Edinburgh, Scotland – Where the Magic Began

True to how I envisioned Scotland, it was extremely gray, rainy, and cold. I was, however, taken aback by how beautiful the terrain was. Van and I joke that it was our trip of trains because I swear half of our time was spent on trains. It did give us an amazing opportunity to see a lot more of the countryside than we otherwise would have gotten to see. When we arrived in Edinburgh on Tuesday we immediately hopped on a train to Galway that then transferred us more north to our end goal in Fort William. Why would we stay there, you ask? Well, that’s where the Jacobite train, aka the Hogwarts Express, still runs and of course there is no way I could come to Scotland and not ride that train. Actually, to be honest, Scotland was chosen for entirely Harry Potter related reasons. On Wednesday morning we boarded the train as billows of smoke pumped out of the engine. It felt so magical, almost as if I could actually be boarding the train and beginning my journey to Hogwarts. If only!  We spent the next three hours chugging through gorgeous green countryside, seeing massive lakes until we hit the coast near Mallaig. Our stop there consisted of a delicious fish and chip lunch at a place called Jeffrey’s before hopping on board for our return ride home. We had a lovely carriage but I spent at least half the ride by one of the doors in the train just looking out the window and taking it all in. It was nice to feel the wind in my face and smell the crisp air mixing with the smoke of the train. In every tunnel we went through, the smoke collected, creating a fog around the outside of the train – it made me feel like I was in Prisoner of Azkaban when the deatheaters came on the train (and yes, I know I’m cool).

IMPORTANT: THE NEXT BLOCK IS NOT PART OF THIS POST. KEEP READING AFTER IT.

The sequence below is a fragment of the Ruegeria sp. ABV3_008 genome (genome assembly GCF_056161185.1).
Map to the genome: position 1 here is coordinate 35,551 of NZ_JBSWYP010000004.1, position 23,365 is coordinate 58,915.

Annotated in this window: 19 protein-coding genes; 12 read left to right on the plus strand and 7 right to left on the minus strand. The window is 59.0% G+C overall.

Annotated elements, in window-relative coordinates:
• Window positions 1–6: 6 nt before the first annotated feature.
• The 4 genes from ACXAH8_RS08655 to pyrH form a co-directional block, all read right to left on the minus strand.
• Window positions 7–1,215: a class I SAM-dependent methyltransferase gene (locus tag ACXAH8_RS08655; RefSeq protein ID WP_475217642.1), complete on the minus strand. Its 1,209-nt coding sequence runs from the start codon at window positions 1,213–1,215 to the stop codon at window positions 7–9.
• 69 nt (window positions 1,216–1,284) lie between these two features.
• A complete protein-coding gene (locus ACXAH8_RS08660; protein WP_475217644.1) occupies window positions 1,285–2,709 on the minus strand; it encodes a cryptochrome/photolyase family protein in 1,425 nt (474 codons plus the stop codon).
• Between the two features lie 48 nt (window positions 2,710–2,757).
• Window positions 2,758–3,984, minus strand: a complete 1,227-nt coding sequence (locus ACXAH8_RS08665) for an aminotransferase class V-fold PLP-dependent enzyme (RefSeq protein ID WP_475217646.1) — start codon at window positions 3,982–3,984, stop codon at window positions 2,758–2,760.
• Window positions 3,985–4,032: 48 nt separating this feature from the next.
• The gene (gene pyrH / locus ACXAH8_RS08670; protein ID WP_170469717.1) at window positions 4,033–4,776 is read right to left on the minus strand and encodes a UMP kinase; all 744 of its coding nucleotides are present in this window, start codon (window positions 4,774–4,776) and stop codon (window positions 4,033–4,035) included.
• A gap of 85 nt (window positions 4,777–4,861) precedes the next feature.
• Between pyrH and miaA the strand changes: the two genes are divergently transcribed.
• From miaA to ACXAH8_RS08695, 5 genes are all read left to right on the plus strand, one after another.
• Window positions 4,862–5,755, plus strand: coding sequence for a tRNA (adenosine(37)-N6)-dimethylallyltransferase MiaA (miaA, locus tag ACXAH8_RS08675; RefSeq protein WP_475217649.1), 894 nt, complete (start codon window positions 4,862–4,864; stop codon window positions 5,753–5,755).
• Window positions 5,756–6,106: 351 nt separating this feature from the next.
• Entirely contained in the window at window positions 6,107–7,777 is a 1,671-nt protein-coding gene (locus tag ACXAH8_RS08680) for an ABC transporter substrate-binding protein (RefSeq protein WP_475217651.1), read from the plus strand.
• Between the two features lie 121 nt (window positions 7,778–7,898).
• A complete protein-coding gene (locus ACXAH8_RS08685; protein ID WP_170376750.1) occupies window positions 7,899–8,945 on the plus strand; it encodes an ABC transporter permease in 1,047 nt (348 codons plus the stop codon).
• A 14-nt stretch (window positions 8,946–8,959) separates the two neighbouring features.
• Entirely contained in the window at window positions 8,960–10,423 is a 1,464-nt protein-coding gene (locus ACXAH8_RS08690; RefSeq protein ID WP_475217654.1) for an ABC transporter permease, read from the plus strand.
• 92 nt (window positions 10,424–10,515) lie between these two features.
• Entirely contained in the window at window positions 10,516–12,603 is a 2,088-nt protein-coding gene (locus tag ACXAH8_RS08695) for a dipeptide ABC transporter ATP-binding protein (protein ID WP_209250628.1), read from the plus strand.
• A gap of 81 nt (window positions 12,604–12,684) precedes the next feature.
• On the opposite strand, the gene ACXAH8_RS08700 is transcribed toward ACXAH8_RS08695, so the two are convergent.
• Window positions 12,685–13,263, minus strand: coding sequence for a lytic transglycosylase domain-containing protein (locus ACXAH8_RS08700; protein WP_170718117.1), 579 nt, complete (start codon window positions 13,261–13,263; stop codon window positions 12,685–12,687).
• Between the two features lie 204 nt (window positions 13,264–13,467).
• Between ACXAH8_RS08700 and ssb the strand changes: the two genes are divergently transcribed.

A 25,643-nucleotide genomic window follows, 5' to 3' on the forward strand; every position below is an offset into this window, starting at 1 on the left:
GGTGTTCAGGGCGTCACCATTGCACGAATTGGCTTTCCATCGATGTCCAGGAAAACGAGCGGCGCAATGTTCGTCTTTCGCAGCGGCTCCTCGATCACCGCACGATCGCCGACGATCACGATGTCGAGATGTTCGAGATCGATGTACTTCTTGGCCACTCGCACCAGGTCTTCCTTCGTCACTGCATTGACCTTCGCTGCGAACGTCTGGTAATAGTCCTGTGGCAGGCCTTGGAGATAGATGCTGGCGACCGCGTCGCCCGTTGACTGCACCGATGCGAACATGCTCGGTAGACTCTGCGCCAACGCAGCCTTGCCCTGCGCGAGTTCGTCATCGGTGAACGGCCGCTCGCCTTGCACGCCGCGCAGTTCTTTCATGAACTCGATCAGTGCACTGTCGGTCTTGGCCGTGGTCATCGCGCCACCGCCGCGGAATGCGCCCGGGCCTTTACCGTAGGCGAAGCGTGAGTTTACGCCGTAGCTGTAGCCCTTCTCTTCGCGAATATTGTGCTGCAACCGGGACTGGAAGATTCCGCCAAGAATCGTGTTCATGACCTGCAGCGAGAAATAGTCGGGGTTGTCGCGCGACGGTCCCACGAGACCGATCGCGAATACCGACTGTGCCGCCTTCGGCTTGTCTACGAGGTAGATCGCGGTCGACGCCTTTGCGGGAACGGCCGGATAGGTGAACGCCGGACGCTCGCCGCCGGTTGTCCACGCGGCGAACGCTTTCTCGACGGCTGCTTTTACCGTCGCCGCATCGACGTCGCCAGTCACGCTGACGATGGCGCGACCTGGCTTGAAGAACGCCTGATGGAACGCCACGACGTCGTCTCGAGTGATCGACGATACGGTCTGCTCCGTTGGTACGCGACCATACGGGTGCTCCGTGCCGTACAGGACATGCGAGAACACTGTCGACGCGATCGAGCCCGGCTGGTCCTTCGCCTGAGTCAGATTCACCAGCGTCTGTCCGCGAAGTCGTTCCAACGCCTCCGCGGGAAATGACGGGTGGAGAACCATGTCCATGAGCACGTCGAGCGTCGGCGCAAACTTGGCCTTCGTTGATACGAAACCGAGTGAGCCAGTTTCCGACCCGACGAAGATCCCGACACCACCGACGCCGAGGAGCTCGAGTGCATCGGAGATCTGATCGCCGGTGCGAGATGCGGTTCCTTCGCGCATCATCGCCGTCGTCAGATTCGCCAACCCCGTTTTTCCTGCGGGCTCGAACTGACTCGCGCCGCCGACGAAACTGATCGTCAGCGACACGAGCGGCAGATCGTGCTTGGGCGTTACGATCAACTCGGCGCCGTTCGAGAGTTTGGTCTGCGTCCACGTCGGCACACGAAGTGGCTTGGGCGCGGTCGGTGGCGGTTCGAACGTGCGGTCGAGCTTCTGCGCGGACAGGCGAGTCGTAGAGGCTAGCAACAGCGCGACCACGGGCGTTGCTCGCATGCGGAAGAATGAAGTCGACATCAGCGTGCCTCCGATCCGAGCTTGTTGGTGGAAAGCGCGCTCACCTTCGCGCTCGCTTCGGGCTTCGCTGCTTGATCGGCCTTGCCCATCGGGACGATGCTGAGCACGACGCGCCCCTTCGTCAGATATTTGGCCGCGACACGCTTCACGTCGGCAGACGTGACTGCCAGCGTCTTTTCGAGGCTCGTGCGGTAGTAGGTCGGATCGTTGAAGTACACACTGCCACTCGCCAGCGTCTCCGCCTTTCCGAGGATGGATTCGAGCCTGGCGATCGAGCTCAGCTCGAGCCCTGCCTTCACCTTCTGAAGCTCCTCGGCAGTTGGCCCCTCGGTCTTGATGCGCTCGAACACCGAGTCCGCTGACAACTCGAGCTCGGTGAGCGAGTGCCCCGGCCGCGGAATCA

We spent the next few hours in our hostel living room by a coal fire, embracing the much needed break from the cold, wet outdoors. Then unfortunately, it was time to board another train and head back to Edinburgh. See I really wasn’t kidding about all the trains. Five and a half hours later we arrived and found our new place called High Street Hostel. It was located perfectly near the old quarter and the train station. The next day, we held true to our theme and walked down Victoria Street, which is said to be the inspiration for Diagon Alley and I believe it! Tall stone buildings with deeply pointed roofs with different color facades for each narrow, little store. It was beyond precious. From there we went to The Elephant House for lunch (which is where J.K. Rowling wrote the first few novels hence their claim to the title of the Birthplace of Harry Potter) where we had a delicious pulled pork sandwich and chicken pot pie. And the Harry Potter tour wouldn’t be complete without a walk through Greyfriars Graveyard where J.K. Rowling walked through to get inspiration for names, most famously getting the name for He Who Must Not Be Named aka Lord Voldermort aka Tom Riddle (or as on the grave Thomas Riddell). Behind the graveyard you could see the four towers of the George Harriot’s School which is said to have been an inspiration for Hogwarts as it’s a private school with four houses and four towers. Coincidence? I think not. And of course no trip to Scotland would be complete without stopping into two of the breweries (okay one’s brewery and one’s restaurant) I love. Needless to say we had a tasting tray at BrewDog and afterwards went to the Beer Kitchen by Innis and Gunn, which was AMAZING.  If anyone is going to be in Scotland at some point and wants somewhere superb to eat go here! We shared a vegetable goat cheese vegetable stack and chicken kiev with sweet potato mash and green beans – it was to die for!

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